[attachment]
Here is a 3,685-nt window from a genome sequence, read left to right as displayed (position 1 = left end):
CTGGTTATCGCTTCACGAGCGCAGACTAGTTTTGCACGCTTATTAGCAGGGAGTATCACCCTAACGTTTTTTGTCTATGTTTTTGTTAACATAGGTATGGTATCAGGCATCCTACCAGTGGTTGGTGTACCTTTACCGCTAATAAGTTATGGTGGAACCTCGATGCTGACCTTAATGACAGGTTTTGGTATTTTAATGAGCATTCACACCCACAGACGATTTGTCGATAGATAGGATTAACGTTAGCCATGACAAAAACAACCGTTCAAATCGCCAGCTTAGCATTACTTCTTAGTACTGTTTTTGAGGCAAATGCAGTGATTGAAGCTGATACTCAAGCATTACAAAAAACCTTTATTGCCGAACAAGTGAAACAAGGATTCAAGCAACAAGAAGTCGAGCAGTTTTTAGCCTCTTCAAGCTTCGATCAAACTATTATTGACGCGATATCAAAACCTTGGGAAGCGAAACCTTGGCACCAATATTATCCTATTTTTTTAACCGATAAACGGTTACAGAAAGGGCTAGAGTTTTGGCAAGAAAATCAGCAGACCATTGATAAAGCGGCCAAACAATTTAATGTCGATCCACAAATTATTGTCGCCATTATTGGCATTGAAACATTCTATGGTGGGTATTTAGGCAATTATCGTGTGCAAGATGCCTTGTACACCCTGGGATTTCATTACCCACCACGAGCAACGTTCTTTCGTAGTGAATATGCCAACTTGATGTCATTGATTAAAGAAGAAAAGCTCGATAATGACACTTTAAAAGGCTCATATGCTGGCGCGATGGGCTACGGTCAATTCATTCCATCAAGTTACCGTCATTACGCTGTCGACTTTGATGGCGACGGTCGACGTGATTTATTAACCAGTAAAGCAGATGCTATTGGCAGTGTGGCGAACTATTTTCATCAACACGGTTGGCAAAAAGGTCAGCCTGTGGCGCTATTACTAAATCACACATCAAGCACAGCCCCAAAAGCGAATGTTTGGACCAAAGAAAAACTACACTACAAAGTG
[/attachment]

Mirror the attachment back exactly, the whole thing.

Here is a 3,685-nt window from a genome sequence, read left to right as displayed (position 1 = left end):
CTGGTTATCGCTTCACGAGCGCAGACTAGTTTTGCACGCTTATTAGCAGGGAGTATCACCCTAACGTTTTTTGTCTATGTTTTTGTTAACATAGGTATGGTATCAGGCATCCTACCAGTGGTTGGTGTACCTTTACCGCTAATAAGTTATGGTGGAACCTCGATGCTGACCTTAATGACAGGTTTTGGTATTTTAATGAGCATTCACACCCACAGACGATTTGTCGATAGATAGGATTAACGTTAGCCATGACAAAAACAACCGTTCAAATCGCCAGCTTAGCATTACTTCTTAGTACTGTTTTTGAGGCAAATGCAGTGATTGAAGCTGATACTCAAGCATTACAAAAAACCTTTATTGCCGAACAAGTGAAACAAGGATTCAAGCAACAAGAAGTCGAGCAGTTTTTAGCCTCTTCAAGCTTCGATCAAACTATTATTGACGCGATATCAAAACCTTGGGAAGCGAAACCTTGGCACCAATATTATCCTATTTTTTTAACCGATAAACGGTTACAGAAAGGGCTAGAGTTTTGGCAAGAAAATCAGCAGACCATTGATAAAGCGGCCAAACAATTTAATGTCGATCCACAAATTATTGTCGCCATTATTGGCATTGAAACATTCTATGGTGGGTATTTAGGCAATTATCGTGTGCAAGATGCCTTGTACACCCTGGGATTTCATTACCCACCACGAGCAACGTTCTTTCGTAGTGAATATGCCAACTTGATGTCATTGATTAAAGAAGAAAAGCTCGATAATGACACTTTAAAAGGCTCATATGCTGGCGCGATGGGCTACGGTCAATTCATTCCATCAAGTTACCGTCATTACGCTGTCGACTTTGATGGCGACGGTCGACGTGATTTATTAACCAGTAAAGCAGATGCTATTGGCAGTGTGGCGAACTATTTTCATCAACACGGTTGGCAAAAAGGTCAGCCTGTGGCGCTATTACTAAATCACACATCAAGCACAGCCCCAAAAGCGAATGTTTGGACCAAAGAAAAACTACACTACAAAGTG